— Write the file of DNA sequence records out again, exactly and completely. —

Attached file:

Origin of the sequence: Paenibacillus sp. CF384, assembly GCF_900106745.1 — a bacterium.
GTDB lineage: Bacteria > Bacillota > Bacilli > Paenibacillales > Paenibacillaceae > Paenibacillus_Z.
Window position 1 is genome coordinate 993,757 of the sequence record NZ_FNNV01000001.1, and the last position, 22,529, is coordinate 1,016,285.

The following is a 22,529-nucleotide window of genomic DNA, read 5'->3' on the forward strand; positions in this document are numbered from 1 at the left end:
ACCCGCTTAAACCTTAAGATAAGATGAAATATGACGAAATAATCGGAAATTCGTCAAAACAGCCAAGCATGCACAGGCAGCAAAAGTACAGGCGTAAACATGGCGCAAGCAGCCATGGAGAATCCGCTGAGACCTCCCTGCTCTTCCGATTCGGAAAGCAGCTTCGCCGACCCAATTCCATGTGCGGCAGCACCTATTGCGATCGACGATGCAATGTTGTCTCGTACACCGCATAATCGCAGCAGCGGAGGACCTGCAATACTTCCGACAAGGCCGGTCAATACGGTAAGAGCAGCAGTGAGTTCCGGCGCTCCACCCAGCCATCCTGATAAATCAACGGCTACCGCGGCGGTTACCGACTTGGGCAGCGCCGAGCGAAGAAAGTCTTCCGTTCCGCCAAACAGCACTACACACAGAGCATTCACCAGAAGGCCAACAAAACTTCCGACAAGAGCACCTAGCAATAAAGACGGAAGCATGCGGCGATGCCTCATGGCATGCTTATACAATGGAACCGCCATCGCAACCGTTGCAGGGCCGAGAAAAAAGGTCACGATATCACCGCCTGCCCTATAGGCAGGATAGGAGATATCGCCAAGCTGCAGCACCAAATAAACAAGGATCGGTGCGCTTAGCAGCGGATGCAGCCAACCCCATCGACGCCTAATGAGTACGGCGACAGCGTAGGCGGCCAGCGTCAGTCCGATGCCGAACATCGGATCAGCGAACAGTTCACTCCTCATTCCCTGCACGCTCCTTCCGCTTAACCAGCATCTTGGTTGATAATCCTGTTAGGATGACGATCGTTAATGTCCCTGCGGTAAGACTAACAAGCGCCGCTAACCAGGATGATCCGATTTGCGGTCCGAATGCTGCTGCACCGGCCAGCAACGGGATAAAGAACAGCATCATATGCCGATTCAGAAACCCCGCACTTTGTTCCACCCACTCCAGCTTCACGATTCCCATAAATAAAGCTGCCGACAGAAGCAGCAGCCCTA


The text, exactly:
Origin of the sequence: Paenibacillus sp. CF384, assembly GCF_900106745.1 — a bacterium.
GTDB lineage: Bacteria > Bacillota > Bacilli > Paenibacillales > Paenibacillaceae > Paenibacillus_Z.
Window position 1 is genome coordinate 993,757 of the sequence record NZ_FNNV01000001.1, and the last position, 22,529, is coordinate 1,016,285.

The following is a 22,529-nucleotide window of genomic DNA, read 5'->3' on the forward strand; positions in this document are numbered from 1 at the left end:
ACCCGCTTAAACCTTAAGATAAGATGAAATATGACGAAATAATCGGAAATTCGTCAAAACAGCCAAGCATGCACAGGCAGCAAAAGTACAGGCGTAAACATGGCGCAAGCAGCCATGGAGAATCCGCTGAGACCTCCCTGCTCTTCCGATTCGGAAAGCAGCTTCGCCGACCCAATTCCATGTGCGGCAGCACCTATTGCGATCGACGATGCAATGTTGTCTCGTACACCGCATAATCGCAGCAGCGGAGGACCTGCAATACTTCCGACAAGGCCGGTCAATACGGTAAGAGCAGCAGTGAGTTCCGGCGCTCCACCCAGCCATCCTGATAAATCAACGGCTACCGCGGCGGTTACCGACTTGGGCAGCGCCGAGCGAAGAAAGTCTTCCGTTCCGCCAAACAGCACTACACACAGAGCATTCACCAGAAGGCCAACAAAACTTCCGACAAGAGCACCTAGCAATAAAGACGGAAGCATGCGGCGATGCCTCATGGCATGCTTATACAATGGAACCGCCATCGCAACCGTTGCAGGGCCGAGAAAAAAGGTCACGATATCACCGCCTGCCCTATAGGCAGGATAGGAGATATCGCCAAGCTGCAGCACCAAATAAACAAGGATCGGTGCGCTTAGCAGCGGATGCAGCCAACCCCATCGACGCCTAATGAGTACGGCGACAGCGTAGGCGGCCAGCGTCAGTCCGATGCCGAACATCGGATCAGCGAACAGTTCACTCCTCATTCCCTGCACGCTCCTTCCGCTTAACCAGCATCTTGGTTGATAATCCTGTTAGGATGACGATCGTTAATGTCCCTGCGGTAAGACTAACAAGCGCCGCTAACCAGGATGATCCGATTTGCGGTCCGAATGCTGCTGCACCGGCCAGCAACGGGATAAAGAACAGCATCATATGCCGATTCAGAAACCCCGCACTTTGTTCCACCCACTCCAGCTTCACGATTCCCATAAATAAAGCTGCCGACAGAAGCAGCAGCCCTA